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From Jun Rao <jun...@gmail.com>
Subject Re: Kafka questions
Date Tue, 19 Jul 2011 04:37:47 GMT
Hi, Paul,

We'd love to get help from you if Kafka fits your need. See my inlined reply
below. It seems that you care about latency and reliability more than
throughput. Are you dealing with high-volume events here?

Jun

On Mon, Jul 18, 2011 at 8:27 PM, Paul Sutter <psutter@quantbench.com> wrote:

> Jun
>
> Thanks for your answers and the link to the paper - that helps a lot,
> especially the comment in the paper that 10 second end to end latency is
> good enough for your intended use case.
>
> We're looking for much lower latencies, and the basic design of Kafka feels
> like it should support latencies in milliseconds with a few changes. We're
> either going to build our own system, or help develop something that
> already
> exists, so please take my comments in the constructive way they're intended
> (I realize the changes I'm suggesting are outside your intended use case,
> but if you're interested we may be able to provide a very capable developer
> to help with the work, assuming we choose kafka over the other zillion
> streaming systems that are coming out of the woodwork).
>
> a. *Producer "queue.time"* - In my question 4 below, I was referring to the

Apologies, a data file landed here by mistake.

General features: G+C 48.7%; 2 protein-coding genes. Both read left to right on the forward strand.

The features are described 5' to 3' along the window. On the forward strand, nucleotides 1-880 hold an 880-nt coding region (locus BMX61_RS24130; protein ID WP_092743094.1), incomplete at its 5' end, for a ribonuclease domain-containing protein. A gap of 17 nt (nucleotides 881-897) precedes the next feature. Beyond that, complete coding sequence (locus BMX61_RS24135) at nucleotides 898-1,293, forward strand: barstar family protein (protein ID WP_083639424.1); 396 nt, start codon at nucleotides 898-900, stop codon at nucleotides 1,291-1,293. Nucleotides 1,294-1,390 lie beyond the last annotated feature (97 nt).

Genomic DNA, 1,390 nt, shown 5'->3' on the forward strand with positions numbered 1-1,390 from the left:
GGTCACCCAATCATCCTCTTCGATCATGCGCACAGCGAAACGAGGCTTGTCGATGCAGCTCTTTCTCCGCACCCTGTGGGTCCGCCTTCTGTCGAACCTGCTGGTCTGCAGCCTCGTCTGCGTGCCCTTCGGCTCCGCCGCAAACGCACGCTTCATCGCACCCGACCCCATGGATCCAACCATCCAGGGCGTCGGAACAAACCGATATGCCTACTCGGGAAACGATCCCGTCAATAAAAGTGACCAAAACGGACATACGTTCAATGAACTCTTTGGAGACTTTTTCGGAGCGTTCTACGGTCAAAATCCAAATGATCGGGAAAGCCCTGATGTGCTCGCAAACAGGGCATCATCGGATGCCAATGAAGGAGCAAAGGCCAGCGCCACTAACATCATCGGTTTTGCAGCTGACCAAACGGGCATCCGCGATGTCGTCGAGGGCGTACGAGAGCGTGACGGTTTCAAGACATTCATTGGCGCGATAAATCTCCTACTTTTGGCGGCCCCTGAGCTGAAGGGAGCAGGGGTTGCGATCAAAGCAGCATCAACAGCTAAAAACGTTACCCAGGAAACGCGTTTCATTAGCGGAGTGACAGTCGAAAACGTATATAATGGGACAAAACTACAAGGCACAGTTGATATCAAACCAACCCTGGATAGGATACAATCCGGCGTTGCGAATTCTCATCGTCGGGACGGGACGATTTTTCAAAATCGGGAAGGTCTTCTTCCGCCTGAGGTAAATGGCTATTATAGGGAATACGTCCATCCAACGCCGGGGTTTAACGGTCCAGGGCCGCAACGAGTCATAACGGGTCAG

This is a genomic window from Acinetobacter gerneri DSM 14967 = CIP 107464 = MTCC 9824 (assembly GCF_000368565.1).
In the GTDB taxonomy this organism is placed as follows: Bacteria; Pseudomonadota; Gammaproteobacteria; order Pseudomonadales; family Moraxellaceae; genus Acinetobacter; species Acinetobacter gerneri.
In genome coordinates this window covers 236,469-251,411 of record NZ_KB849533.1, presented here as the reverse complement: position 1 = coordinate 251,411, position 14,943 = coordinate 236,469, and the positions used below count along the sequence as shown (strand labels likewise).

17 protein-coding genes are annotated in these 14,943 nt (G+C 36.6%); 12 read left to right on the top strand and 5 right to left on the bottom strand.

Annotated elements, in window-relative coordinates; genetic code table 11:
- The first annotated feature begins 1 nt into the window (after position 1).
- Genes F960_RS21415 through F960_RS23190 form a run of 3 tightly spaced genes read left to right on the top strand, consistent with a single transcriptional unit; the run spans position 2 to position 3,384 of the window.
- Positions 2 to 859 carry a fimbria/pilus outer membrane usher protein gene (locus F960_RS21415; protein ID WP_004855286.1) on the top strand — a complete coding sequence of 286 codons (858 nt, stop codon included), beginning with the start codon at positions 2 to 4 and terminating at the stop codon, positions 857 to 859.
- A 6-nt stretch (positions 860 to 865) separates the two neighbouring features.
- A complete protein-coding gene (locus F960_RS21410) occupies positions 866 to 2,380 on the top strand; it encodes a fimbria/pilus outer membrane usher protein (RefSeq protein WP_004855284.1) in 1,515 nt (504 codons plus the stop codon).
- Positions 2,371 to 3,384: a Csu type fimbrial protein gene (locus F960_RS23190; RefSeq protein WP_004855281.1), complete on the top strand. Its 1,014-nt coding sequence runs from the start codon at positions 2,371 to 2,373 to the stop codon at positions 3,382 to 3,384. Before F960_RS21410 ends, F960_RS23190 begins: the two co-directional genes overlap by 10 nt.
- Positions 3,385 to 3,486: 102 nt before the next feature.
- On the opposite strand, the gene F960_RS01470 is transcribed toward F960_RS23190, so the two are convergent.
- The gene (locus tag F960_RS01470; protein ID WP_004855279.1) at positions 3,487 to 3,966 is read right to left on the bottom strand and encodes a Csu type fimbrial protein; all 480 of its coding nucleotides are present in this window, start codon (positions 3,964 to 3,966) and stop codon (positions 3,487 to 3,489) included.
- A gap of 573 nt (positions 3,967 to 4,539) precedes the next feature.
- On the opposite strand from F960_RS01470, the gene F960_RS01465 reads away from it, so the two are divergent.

> producer queue time.  With a default value of 5 seconds, that accounts for
> half your end to end latency. A system like zeromq is optimized to write
> data immediately without delay, but in such a way to minimizes the number
> of
> system calls required during high throughput messages. Zeromq is no
> nirvana,
> but it has a number of nice properties.
>

One can reduce queue.time to reduce latency. Our producer api also allows a
user to send a message synchronously. This will increase the number of RPC
calls. Whether this becomes a problem depends on your data volume.


>
> b. *Broker "log.default.flush.interval.ms"* - The default value of 3
> seconds
> appears to be another significant source of latency in the system, assuming
> that clients are unable to access data until it has been flushed. Since you
> have wisely chosen to take advantage of the buffer cache as part of your
> system design, it seems that you could remove this latency completely by
> memory mapping the partitions and memcpying each message as it arrives.
> With
> the right IPC mechanism clients could have immediate access to new
> messages.
>
> Currently, we only expose flushed messages to the consumer. I would like to
have a continuous flusher, which flushes dirty pages to disk asynchronously
as fast as it can. That way, a user doesn't have to set the flush intervals
manually. Also, in our replication design, we will allow a message to be
exposed to the consumer as soon as the message hits multiple brokers in
memory.


> c. *Batching, sync vs async, replication, and auditing*. Its understandable
> that you've chosen a a forensic approach to producer reliability (after the
> fact auditing), but when you implement replication it would be really nice
> to revise the producer protocol mechanisms. If you used a streaming
> mechanism with producer offsets and ACKs, you could ensure reliable
> delivery